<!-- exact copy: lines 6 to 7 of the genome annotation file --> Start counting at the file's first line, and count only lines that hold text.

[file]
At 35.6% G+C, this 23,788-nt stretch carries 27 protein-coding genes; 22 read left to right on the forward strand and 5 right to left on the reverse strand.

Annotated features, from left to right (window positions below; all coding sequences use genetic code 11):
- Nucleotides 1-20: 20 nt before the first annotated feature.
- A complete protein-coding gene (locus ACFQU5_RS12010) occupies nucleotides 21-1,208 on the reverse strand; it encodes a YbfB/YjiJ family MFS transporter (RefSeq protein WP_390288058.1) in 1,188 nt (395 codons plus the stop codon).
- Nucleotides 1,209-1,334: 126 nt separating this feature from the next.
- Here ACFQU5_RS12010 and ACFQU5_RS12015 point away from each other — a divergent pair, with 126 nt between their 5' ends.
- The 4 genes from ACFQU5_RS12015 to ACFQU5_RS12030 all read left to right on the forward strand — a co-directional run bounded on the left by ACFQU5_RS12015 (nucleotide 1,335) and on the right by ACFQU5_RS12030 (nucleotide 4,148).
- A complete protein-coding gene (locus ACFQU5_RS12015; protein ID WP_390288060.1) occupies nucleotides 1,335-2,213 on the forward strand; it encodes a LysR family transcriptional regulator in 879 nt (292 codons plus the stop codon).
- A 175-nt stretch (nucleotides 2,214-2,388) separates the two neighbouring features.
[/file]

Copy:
- Here ACFQU5_RS12010 and ACFQU5_RS12015 point away from each other — a divergent pair, with 126 nt between their 5' ends.
- The 4 genes from ACFQU5_RS12015 to ACFQU5_RS12030 all read left to right on the forward strand — a co-directional run bounded on the left by ACFQU5_RS12015 (nucleotide 1,335) and on the right by ACFQU5_RS12030 (nucleotide 4,148).